-- PortN data signals @ 133mhz data_clk clock
      data_clk : out std_logic;
      read_data : out std_logic_vector(143 downto 0);
      write_data : in std_logic_vector(144*NUMPORTS-1 downto 0);
      data_available : out std_logic_vector(NUMPORTS-1 downto 0);
      data_wanted : out std_logic_vector(NUMPORTS-1 downto 0);

      -- DDR Module Interface Pin Signals
      tm4_ddr_DQ : inout std_logic_vector(71 downto 0);
      tm4_ddr_DQS : inout std_logic_vector(8 downto 0);
      tm4_ddr_DM : out std_logic_vector(8 downto 0);
      tm4_ddr_clk : out std_logic_vector(2 downto 0);
      tm4_ddr_A : out std_logic_vector(13 downto 0);
      tm4_ddr_RASn : out std_logic;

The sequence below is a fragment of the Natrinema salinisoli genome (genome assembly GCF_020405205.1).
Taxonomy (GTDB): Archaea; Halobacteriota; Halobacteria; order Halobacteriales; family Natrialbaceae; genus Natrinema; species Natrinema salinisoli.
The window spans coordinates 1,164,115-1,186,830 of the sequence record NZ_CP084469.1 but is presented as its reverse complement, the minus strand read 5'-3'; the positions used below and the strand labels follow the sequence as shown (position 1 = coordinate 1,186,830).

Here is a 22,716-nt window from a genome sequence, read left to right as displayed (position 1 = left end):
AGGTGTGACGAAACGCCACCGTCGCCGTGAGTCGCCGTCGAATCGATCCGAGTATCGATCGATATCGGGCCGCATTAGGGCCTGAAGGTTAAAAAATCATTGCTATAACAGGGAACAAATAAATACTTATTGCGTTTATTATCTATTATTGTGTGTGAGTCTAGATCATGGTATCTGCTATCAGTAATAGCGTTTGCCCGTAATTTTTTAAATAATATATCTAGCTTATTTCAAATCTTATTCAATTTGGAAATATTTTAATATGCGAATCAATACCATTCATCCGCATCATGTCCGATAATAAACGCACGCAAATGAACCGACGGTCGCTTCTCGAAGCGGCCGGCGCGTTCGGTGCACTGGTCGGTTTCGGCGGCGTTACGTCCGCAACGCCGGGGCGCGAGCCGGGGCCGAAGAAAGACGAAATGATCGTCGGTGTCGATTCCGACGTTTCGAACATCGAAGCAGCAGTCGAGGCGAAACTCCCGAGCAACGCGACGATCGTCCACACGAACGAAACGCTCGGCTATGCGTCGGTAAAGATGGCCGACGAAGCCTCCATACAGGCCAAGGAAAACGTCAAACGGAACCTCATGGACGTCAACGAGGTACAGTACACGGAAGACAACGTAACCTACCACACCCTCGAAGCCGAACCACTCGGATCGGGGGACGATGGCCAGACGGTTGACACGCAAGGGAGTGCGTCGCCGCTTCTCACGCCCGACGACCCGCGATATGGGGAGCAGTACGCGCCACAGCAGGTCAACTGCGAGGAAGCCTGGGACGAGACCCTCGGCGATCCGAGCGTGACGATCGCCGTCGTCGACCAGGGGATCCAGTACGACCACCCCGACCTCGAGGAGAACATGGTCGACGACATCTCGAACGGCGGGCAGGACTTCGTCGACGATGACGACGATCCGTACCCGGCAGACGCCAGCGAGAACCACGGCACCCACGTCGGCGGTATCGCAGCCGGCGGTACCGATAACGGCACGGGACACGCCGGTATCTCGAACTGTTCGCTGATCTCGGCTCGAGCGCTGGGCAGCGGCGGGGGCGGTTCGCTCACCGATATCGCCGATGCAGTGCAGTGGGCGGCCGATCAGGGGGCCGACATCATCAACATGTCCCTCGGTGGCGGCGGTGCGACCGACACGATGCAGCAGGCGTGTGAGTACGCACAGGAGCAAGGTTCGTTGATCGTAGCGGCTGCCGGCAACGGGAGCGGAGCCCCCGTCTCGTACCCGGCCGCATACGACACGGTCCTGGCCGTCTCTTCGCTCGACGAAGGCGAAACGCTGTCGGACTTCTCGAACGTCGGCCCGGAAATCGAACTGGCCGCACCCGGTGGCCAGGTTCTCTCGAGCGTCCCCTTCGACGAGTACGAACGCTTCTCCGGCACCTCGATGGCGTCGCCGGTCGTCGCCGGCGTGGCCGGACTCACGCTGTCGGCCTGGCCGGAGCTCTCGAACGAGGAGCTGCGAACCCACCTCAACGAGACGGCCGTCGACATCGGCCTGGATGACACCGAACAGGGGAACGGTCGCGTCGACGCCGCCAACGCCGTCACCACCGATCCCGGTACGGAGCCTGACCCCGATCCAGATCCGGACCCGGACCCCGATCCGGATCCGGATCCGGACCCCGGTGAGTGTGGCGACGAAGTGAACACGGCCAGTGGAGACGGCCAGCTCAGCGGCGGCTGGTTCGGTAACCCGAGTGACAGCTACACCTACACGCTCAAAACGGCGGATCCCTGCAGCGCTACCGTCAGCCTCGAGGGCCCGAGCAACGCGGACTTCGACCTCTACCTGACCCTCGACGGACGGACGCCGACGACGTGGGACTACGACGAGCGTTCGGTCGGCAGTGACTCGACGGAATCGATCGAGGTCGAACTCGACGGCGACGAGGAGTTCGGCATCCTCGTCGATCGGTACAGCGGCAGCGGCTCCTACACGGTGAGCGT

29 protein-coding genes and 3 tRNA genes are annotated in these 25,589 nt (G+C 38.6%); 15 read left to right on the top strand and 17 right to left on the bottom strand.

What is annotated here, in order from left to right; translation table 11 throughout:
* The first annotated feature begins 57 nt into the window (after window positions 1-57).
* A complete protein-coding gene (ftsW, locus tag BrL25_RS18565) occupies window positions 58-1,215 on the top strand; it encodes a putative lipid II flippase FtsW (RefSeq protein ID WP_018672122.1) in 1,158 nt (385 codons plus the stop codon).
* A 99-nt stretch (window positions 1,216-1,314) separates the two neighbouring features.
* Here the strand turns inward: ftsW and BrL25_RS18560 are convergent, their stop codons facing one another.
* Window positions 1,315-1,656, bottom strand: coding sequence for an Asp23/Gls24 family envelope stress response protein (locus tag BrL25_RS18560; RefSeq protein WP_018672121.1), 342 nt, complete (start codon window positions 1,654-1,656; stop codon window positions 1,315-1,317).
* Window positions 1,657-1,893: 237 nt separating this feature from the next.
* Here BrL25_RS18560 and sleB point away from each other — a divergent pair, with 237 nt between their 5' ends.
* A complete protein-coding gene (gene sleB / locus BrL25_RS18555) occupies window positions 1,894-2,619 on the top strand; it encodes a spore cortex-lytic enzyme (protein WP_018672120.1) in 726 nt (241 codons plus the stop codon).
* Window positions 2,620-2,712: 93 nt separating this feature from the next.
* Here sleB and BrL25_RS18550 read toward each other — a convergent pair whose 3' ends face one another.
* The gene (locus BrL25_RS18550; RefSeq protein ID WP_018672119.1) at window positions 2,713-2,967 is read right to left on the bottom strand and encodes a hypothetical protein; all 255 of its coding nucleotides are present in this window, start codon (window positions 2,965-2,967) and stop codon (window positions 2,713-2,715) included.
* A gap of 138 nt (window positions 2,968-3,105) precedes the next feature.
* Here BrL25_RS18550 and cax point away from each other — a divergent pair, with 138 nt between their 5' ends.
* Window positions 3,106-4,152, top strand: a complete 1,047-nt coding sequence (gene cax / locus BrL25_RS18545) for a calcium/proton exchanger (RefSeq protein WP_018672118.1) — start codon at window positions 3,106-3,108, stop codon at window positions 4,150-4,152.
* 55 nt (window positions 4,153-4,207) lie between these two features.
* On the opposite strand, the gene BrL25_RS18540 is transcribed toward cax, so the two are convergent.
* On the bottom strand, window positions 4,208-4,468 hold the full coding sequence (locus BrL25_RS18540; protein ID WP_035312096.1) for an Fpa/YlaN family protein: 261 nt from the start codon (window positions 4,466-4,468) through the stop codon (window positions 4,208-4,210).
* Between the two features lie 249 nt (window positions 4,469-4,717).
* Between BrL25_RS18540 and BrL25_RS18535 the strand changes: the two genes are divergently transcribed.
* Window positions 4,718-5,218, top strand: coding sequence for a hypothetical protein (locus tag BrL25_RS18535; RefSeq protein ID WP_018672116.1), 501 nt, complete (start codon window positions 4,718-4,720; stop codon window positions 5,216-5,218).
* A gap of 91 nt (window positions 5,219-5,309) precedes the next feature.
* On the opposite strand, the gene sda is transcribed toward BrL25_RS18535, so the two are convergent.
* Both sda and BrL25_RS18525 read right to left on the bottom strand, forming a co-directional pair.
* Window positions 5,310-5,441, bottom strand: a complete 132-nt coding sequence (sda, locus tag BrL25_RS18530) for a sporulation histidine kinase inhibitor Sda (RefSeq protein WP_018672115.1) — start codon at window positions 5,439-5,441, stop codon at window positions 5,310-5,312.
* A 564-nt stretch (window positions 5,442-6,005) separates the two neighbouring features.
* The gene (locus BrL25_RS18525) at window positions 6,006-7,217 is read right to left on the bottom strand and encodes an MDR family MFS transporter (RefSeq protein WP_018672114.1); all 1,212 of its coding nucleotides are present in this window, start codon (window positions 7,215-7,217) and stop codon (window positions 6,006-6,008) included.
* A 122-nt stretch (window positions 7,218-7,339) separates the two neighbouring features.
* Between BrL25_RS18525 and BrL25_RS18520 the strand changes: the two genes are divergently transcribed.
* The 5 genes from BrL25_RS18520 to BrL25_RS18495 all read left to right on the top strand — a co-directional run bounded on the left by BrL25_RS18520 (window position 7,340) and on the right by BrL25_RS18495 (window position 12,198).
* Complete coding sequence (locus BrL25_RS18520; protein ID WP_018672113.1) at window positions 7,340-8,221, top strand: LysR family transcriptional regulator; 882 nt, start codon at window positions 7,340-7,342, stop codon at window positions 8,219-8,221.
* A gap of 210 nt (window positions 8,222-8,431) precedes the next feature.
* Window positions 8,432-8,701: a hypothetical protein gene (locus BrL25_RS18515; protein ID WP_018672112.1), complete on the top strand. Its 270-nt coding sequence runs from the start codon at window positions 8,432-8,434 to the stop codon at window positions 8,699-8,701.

tm4_ddr_CASn : out std_logic;
      tm4_ddr_WEn : out std_logic;
      tm4_ddr_Sn : out std_logic_vector(1 downto 0);
      tm4_ddr_BA : out std_logic_vector(1 downto 0);
      tm4_ddr_CLKE : out std_logic_vector(1 downto 0);
      tm4_ddr_RESETn : out std_logic;
      tm4_dqsclk_in : in std_logic;
      tm4_dqsclk_out : out std_logic
    end component;

    Notice that some signals have widths dependent on the number of configured ports. This is how multi-portedness is implemented in the controller. Each port is allocated to a different range of each of these bus signals. For example: clock[1] and ddr_address[33:17] are the clock and ddr_address signals for port #1, while clock[0] and ddr_address[16:0] are the same signals but for port #0.

    Global Signals

      Name Mode Width Description
      NUMPORTSgenericnatural The number of ports provided by the controller. The default value of 2 makes the memory dual-ported.
      EXTRA_WRITE_LATENCYgenericnatural The number of extra cycles to wait when writing to DDR memory. See the descriptions of data_wanted and write_data for more information.